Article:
Five things to watch:
1. Pistol whipped? —UCLA’s Pistol has allowed Johnathan Franklin and Derrick Coleman to run roughshod over opponents the last three weeks and Cal didn’t have much success stopping the Pistol against Nevada. The Golden Bears, however, have the double advantage of having seen it before and having had two weeks to study it because of a bye week. Cal will surely be prepared to stop it and if they do, the Bruins will have to take the passing game out of their back pockets.
2. Life of Riley—The Bruins are tops in the Pac-10 with 2.8 sacks per game and will have to continue that kind of pressure on Cal quarterback Kevin Riley, who has passed for five touchdowns with no interceptions in two games against the Bruins. This year, Riley has eight touchdown passes through four games.
3. Secondary issues—The Bruins defensive backfield has become a vulnerability that teams are beginning to exploit. Last week’s 311-yard passing performance by Washington State’s Jeff Tuel continued an upward trend in passing yards given up by UCLA. Big plays have been of particular concern, with opponents routinely hitting pass play of 30 yards or more.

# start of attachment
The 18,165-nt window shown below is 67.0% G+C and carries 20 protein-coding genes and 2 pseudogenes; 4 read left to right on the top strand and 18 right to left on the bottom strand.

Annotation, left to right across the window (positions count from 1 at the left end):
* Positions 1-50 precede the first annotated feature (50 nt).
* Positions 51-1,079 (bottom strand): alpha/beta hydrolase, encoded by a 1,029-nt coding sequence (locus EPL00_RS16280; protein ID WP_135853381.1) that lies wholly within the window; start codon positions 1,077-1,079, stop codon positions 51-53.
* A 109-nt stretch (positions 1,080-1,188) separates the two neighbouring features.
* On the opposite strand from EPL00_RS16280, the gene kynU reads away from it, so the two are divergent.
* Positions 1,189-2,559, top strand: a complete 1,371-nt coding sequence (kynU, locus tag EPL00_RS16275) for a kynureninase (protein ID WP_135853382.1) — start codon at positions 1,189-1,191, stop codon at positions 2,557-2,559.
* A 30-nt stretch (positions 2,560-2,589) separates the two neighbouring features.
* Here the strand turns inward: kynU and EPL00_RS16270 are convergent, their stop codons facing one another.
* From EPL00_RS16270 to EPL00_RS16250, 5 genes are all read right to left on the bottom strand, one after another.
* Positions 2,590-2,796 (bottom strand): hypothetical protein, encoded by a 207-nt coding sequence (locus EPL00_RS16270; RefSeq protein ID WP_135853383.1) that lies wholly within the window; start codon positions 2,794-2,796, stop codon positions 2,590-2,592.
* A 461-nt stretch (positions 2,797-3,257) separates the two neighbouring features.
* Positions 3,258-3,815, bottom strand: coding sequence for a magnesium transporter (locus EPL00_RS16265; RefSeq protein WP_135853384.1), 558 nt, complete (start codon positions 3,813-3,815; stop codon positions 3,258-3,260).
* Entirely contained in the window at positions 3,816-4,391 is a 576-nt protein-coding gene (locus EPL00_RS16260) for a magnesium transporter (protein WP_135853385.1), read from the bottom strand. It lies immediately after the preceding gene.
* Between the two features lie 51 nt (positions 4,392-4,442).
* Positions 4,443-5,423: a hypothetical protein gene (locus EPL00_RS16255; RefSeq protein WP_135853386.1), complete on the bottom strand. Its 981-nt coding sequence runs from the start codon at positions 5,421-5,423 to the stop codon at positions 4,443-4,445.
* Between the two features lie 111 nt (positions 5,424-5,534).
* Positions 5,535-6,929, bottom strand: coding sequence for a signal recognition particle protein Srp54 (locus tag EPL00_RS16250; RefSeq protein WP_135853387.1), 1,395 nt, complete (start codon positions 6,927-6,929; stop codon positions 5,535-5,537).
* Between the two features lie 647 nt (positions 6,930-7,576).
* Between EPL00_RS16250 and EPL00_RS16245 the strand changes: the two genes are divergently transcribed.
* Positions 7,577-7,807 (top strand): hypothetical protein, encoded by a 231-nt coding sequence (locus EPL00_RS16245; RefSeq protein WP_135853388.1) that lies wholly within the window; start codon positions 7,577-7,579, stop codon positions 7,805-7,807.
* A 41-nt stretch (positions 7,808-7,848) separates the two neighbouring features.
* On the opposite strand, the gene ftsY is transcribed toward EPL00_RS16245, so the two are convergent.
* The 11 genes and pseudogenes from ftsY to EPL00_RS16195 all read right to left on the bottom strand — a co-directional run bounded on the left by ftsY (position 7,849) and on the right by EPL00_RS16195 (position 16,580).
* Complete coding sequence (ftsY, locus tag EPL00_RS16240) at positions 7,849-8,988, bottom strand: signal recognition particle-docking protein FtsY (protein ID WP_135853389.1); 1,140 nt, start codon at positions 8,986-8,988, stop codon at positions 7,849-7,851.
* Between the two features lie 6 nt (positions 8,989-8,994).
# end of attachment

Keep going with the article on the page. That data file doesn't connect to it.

4. Turnover battle—UCLA’s 14 turnovers are the most of any Pac-10 team and only four other teams in the nation have more. The Bruins have survived by forcing 11 turnovers, but that might not work against a Cal team that has committed only four turnovers so far—tied for 10th fewest in the nation.
5. Contain Shane—Cal running back Shane Vereen has owned UCLA the last two years, averaging more than eight yards a carry against the Bruins. He’s the focal point of Cal’s offense this year, leading the Pac-10 with eight touchdowns, so Akeem Ayers, Patrick Larimore and the rest of the UCLA front seven must prevent him from getting loose.